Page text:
Late August always tends to be a wistful time around here—the students moving back conjures up feelings of panic (because the pace of life is inevitably about to quicken) AND excitement—there’s definitely a buzz in the air.
I like to make the last few days before the semester starts as slow and contemplative as possible.
Long breakfasts with reading and pleasant music and lots of backyard bird watching. Also I’m trying to get some house-cleaning done and figuring out a schedule for it during the semester.
Actually figuring out when to do things takes up a lot of my time.
As does figuring out a way to rein in my internet time—I’m as susceptible to the time-suck as many people more than half my age….(yes I even “tumblr” on occasion…) I find dipping in to various of the internet subcultures quite interesting: the bullet journal subculture, the studytumblr subculture, “booktube”—people who post videos book reviews on youtube, etc
Over the summer I also had fun with duolingo--the language learning app.
Here’s a list of books I’ve been reading this summer:
Pema Chodron: When Things Fall Apart - have always loved dipping into her works.
The first volume of Karl-Ove Knausgaard My Struggle—sometimes I don’t have the patience for
Gretchen Rubin’s Better than Before: The reliance on anecdotes often from her own life slightly irritates me, even though though she has some good life-hacks in there. 
Elizabeth Gilbert’s: Big Magic: another vexing mix of helpful/inspiring/uplifting and annoying.
Lynda Barry: What It Is: I find her work oddly moving—it swirls something up inside me—probably to do with fear/lack of self-confidence—but also oddly inspiring and uplifting—have been sketching (badly) because of her! Really want to get her “Syllabus” book.
A fantastic article about Annie Dillard by William Dersiewicz (after reading up on Dillard I found out she is married to Robert D. Richardson, whose wonderful book on Ralph Waldo Emerson: Mind on Fire I really want to go back to.)

And finally Marilynne Robinson. Have started Gilead and am enjoying it immensely. Was pleasantly surprised (but then not) that Obama is a fan. She reminds me a little of a more? religious American George Eliot. I can’t wait to read her other works esp. Housekeeping. 

Tuesday, August 2, 2016

Random thoughts on Masterpiece's Endeavour

The weakest part of the show Endeavour are often the crime cases themselves—silly, contrived etc.
What keeps me coming back, beside the lovely images of Oxford or the many shots of a pensive and brooding Endeavour chewing on his pencil while listening to what are often my own fave pieces of classical music, are the little quotidian interactions between Endeavor and Thursday, or the glimpses we get into Thursday’s family-life: the sandwich toppings, or when he looks disappointingly into the chocolate box and proclaims who ate the Savoy truffle?  (A quick google brings to light a new-to-me Beatles song of the same name AND the fact that it’s one of the chocs inside of a specific assortment of Mackintosh chocolates.
The references to bloater paste in this last episode had both Bill and I running to our Kindles. I knew it was probably some sort of weird fishy thing.  
One last cultural reference—his name always reminds me of growing up in Australia, where we were told again and again about Captain Cook and how he commanded the HMS Endeavour on his first voyage of discovery to Terra Australis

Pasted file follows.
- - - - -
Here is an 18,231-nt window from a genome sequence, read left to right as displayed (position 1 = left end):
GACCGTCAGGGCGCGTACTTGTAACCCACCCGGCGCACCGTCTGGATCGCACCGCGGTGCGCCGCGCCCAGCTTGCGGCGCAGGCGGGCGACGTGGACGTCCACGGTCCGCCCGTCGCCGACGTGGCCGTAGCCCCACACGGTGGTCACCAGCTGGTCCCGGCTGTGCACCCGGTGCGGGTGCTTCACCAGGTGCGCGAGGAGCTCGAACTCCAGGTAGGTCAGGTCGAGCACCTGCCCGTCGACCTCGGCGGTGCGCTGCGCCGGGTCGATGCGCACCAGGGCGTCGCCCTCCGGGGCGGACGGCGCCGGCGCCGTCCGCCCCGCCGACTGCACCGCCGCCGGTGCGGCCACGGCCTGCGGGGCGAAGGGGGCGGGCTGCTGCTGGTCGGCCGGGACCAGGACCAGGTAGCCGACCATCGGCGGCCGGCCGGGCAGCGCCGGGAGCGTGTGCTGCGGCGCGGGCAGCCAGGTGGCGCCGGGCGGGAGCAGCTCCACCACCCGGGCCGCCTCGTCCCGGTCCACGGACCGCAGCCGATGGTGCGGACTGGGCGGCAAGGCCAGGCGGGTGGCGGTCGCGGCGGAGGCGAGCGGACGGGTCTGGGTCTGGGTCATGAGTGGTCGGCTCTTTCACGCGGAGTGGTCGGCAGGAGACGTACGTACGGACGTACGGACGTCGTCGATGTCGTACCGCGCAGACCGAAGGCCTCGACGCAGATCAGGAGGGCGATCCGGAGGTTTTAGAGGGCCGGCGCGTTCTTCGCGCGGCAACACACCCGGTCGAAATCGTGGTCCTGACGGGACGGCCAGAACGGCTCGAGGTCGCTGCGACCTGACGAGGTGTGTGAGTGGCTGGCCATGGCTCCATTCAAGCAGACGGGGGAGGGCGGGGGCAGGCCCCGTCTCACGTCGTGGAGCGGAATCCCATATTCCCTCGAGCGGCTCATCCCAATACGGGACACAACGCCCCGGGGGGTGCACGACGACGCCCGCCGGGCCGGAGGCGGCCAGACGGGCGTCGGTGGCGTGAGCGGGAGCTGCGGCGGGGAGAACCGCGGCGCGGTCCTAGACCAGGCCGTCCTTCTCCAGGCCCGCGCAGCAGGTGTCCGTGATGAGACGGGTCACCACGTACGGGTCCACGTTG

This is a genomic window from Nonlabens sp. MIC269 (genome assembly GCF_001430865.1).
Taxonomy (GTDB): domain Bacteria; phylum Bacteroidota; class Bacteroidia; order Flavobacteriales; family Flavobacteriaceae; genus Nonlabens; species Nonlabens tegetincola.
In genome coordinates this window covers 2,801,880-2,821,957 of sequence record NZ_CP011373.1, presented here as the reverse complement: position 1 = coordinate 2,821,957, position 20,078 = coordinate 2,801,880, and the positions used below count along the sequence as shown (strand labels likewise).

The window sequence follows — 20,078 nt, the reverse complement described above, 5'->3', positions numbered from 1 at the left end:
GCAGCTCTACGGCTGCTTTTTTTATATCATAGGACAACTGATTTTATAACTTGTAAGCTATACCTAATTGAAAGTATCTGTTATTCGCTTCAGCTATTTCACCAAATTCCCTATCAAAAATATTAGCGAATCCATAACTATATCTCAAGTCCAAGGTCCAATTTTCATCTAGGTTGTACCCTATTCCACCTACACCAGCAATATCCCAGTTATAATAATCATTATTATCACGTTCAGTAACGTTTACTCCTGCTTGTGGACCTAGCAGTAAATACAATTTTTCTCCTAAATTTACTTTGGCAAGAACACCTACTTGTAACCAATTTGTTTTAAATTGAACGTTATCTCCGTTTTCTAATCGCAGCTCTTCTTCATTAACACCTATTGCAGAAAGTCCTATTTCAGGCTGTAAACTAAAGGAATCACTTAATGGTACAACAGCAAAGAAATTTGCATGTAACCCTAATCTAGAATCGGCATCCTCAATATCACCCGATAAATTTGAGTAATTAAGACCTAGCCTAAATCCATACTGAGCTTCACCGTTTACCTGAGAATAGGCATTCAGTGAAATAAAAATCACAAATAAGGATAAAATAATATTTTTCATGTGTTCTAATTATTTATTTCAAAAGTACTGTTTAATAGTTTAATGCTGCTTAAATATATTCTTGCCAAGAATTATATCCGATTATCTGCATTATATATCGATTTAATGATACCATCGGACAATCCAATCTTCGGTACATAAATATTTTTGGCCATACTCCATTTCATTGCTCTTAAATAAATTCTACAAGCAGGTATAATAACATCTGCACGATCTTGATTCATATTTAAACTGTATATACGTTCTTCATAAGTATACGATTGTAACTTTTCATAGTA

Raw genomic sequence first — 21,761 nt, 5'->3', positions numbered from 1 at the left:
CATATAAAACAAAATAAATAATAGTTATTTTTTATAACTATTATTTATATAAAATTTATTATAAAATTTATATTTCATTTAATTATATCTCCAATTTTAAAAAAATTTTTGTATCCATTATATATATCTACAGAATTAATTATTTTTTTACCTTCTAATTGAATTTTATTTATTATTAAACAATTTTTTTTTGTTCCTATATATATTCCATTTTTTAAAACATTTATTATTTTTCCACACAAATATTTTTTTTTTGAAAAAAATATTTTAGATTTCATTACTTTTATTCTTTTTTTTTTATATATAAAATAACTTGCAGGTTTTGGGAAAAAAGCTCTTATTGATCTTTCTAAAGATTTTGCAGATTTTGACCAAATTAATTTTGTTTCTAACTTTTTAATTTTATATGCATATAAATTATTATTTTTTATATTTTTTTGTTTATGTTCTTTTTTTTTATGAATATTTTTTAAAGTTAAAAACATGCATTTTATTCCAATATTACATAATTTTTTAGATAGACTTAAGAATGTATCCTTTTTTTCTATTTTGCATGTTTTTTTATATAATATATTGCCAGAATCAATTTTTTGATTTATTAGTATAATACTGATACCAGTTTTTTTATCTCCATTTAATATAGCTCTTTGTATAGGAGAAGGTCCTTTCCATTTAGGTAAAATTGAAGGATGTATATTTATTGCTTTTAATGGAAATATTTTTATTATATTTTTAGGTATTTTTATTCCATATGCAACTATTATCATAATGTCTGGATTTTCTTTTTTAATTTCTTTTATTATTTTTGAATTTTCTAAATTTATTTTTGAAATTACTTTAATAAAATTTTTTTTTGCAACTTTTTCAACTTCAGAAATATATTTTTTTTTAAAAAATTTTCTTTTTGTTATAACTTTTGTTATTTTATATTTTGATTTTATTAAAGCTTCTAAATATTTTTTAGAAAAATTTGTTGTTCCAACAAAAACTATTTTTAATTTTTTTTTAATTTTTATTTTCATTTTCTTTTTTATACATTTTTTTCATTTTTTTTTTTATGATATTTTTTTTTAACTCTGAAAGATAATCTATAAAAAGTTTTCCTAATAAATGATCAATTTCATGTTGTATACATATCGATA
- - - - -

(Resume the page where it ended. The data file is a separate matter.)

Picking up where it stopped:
Tuesday, July 5, 2016

Norway: where dinner is lunch and lunch is LUNSJ.....

A confounding moment for me as a German speaker is the Norwegian word for "dinner" as in evening meal: it's middag. Now "Mittag" means midday in German and "Mittagessen" is basically the Norwegian word for dinner is midday/lunch. And the Norwegian word for lunch? LUNSJ.....Don't the Norwegians find it confusing that their word for evening meal is basically midday? Do they all eat dinner early? Does it have something to do with the long days of Norwegian summer?  Is there another word for supper/dinner that duolingo is not telling me about?

Friday, July 1, 2016

Thoughts on Norwegian (Bokmål)

Thoughts on Norwegian (Bokmål)

So I casually decided to start learning Norwegian via duolingo--mainly because I'm reading the first volume of Knausgaard's Min Kamp

I still find it a bit mind-blowing that there are two different written versions of Norwegian, and then there are the many dialects,which people use for speech. Apparently Norwegians do not speak the way they write. Of course this is true of other languages, but it seems that Norwegians have taken this idea and made it official. To an outsider it seems confusing, but Norwegians probably navigate the issue fairly smoothly,except when they deliberately want to make it political. (From what I gather "Nynorsk" is a somewhat artificial attempt to lessen the influence of Danish on the language, since Bokmål is apparently close to Danish).  I have yet to find a definitive answer to the question "what language did Knausgaard write his books in?", although I think it was probably Bokmål

(Bokmål) Norwegian seems to be a very economical language – even minimalist, which conforms to my admittedly probably superficial notions of Scandinavian sparseness in terms of design or aesthetics. It of seems to get by with fewer words than English: Example:

Jentene leser avisene.  

The girls are reading the newspapers.

One reason for this is that it adds the definite article to the noun-sort of like an adjective ending in German,which is kind of cool. 

My favorite Norwegian words so far are: Gaffel (fork), and Edderkopp (spider). 

I’m learning it with duolingo—which seems to be a fun and game-like way to get started on a language. It in no way replaces classroom language learning but could be a nice supplement to what a student is learning in class.